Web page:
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From 9 to 13 February, the mining world will descend on Cape Town for the globe's biggest annual Mining Indaba.

SAIIA will be hosting two important events alongside the Indaba to address some of the critical questions facing the mining industry in Africa.

The tagline for this year’s Indaba is ‘Where the world connects with African mining’, indicating the implicit need for mutually beneficial partnerships in the sector.

Read a new opinion piece relevant to the 2015 indaba, ‘Will South Africa’s Minerals Bill take the road less travelled?’.

The extractive industries remain a central component of many African countries’ growth strategies. SAIIA’s Governance of Africa’s Resources Programme (GARP) is committed to ensuring that mining contributes to inclusive and sustainable development.

We believe that how the industry is governed – at a continental, regional and country level – will largely determine whether the mutual goals of inclusivity and sustainability are realised. By inclusivity we mean that access to economic opportunities flowing from mining should broadly benefit a country’s population. By sustainability we mean that both environmentally and financially, mining should not be an enclave industry that extracts and departs. It should generate benefits well beyond the life-of-mine and never damage the environment beyond repair, especially if the opportunity costs are high (in terms of tourism or agricultural losses associated with mining).

Events

SAIIA seeks to play an instrumental role in facilitating partnerships that will deliver inclusive and sustainable mining-led development. To this end, we will again host two important events during the Mining Indaba.

This year, the topic of our public Roundtable event on Monday 9 February is ‘From acid mine drainage to fracking: Environmental governance of South Africa’s extractive industries’.

We will also host a Change Makers discussion forum (by invitation only) on Friday 13 February, which seeks to facilitate the partnerships mentioned above.

Mining research

On the above topics, we have released a number of pertinent research papers which speak directly to issues on the agenda of the 2015 Mining Indaba:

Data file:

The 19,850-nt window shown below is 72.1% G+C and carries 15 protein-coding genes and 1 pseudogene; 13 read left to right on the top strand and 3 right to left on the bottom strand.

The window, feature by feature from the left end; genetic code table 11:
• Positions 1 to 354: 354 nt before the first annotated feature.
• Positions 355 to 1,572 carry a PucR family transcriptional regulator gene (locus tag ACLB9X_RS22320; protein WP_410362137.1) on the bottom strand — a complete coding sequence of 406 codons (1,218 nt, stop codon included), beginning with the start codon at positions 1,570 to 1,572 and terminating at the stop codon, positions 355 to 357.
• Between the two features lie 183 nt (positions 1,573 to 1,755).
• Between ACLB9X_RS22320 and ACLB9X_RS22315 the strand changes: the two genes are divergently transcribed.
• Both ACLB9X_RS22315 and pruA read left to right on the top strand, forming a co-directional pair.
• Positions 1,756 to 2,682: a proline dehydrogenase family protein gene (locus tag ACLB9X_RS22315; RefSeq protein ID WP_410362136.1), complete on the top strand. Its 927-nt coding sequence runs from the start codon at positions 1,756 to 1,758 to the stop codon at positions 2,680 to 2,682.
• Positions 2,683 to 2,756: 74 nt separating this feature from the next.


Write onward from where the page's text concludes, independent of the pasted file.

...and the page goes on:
• ‘Illegal sand mining in South Africa’, SAIIA Policy Briefing (2014), by Romy Chevallier.
  • ‘Towards Agenda 2063: Reinventing Partnerships on extractive governance’, SAIIA Policy Briefing (2015), by Ola Bello.
  • ‘Maximising Positive Impacts of Mining Projects: Stakeholders and Partnerships,’ SAIIA Policy Briefing (2015), by Daniel Limpitlaw.
  • ‘From Natural Resource Dependence to Diversified Economies: An Agenda for Future Research (PDF, 112.66 kB)’, SAIIA Policy Note (2015), by Ross Harvey.
  • ‘Revamping artisanal gold mining in Zimbabwe to catalyse poverty reduction’, SAIIA Policy Briefing (2014) by Ola Bello and Megan Bybee.
  • ‘Seabed mining: Lessons from the Namibian experience’, SAIIA Policy Briefing (2014) by Alex Benkenstein.
  • ‘Botswana’s coal: Dead in the water or economic game-changer?’, SAIIA Policy Note (2014), by Ross Harvey.
  • ‘Minefields of Marikana: Prospects for forging a new social compact’, SAIIA Occasional Paper (2014), by Ross Harvey.
  • ‘Nationalism with Chinese characteristics: How does it affect the competitiveness of South Africa’s mining industry?’, SAIIA Policy Briefing (2014), by Ross Harvey.
  • ‘Africa’s extractive governance architecture: Lessons to inform a shifting agenda’, SAIIA Policy Briefing (2014), by Ola Bello.
  • ‘Mining for development in Guinea: An examination of the Simandou iron-ore project’, SAIIA Policy Briefing (2014), by Ross Harvey
  • ‘Future oil revenues and political dynamics in West and East Africa: A slippery slope?’, SAIIA Occasional Paper (2014), by Ross Harvey
  • ‘Mining and development: Lessons learnt from South Africa and beyond’, SAIIA Policy Briefing (2014), by Ross Harvey

28 Jan 2015

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